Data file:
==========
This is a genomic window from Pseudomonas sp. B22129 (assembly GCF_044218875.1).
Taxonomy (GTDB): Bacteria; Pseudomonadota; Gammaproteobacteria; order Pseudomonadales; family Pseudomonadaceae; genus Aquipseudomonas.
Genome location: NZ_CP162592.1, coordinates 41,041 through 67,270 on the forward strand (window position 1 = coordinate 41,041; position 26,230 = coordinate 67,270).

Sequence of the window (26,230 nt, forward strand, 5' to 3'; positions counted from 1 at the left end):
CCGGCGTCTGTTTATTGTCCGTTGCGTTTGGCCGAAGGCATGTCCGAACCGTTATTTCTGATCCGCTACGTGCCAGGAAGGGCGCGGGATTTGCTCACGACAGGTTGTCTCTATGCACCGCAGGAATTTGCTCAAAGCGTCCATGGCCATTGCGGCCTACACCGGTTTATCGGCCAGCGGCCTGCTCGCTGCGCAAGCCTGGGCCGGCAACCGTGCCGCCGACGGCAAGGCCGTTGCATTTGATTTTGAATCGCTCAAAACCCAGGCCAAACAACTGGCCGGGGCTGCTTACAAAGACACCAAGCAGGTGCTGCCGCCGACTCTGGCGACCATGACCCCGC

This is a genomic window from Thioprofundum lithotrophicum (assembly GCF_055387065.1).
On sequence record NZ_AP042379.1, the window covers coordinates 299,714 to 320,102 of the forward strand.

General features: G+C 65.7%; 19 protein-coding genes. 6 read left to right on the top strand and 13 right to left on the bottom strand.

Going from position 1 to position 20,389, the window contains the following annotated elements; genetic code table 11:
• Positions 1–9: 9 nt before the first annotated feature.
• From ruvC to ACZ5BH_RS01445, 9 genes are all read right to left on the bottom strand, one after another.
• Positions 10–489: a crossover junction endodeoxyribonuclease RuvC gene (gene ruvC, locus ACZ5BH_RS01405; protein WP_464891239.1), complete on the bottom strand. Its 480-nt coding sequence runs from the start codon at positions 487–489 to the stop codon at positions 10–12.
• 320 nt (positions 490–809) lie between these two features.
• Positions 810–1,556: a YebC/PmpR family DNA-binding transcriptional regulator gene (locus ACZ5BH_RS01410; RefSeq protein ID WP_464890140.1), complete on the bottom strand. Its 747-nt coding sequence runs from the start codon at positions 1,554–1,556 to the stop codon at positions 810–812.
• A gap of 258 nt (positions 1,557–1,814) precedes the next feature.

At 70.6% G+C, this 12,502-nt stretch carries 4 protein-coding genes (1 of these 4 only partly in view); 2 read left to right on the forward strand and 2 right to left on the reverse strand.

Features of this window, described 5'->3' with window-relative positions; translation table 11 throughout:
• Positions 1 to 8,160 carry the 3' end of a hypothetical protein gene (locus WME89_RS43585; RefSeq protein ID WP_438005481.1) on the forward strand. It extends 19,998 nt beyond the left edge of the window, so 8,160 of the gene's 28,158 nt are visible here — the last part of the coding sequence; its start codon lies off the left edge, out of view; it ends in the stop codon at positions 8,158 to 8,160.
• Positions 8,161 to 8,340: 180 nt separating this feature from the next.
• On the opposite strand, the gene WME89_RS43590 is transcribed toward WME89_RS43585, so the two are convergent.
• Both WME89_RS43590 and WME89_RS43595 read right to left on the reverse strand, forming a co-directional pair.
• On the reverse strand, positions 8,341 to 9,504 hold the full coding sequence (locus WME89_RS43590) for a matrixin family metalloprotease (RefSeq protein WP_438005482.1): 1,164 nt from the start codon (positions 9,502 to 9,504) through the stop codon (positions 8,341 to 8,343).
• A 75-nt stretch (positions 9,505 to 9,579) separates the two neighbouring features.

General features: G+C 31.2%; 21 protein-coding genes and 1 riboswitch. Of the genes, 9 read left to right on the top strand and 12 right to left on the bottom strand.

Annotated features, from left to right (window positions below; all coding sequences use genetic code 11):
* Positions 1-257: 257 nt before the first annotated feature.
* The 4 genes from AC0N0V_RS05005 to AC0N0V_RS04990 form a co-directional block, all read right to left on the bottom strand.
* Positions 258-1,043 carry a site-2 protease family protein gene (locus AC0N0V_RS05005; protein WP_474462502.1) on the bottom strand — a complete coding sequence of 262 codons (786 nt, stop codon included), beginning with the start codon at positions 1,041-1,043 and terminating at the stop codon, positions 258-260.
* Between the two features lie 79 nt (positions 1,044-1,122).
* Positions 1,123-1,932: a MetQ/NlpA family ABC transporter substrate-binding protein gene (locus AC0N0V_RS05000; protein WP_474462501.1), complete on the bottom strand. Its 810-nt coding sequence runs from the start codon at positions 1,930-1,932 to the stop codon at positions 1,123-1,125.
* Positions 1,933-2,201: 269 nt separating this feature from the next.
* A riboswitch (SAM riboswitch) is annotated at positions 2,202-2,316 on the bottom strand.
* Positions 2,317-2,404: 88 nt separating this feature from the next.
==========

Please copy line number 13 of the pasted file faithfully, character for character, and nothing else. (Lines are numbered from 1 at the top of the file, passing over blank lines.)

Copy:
• 320 nt (positions 490–809) lie between these two features.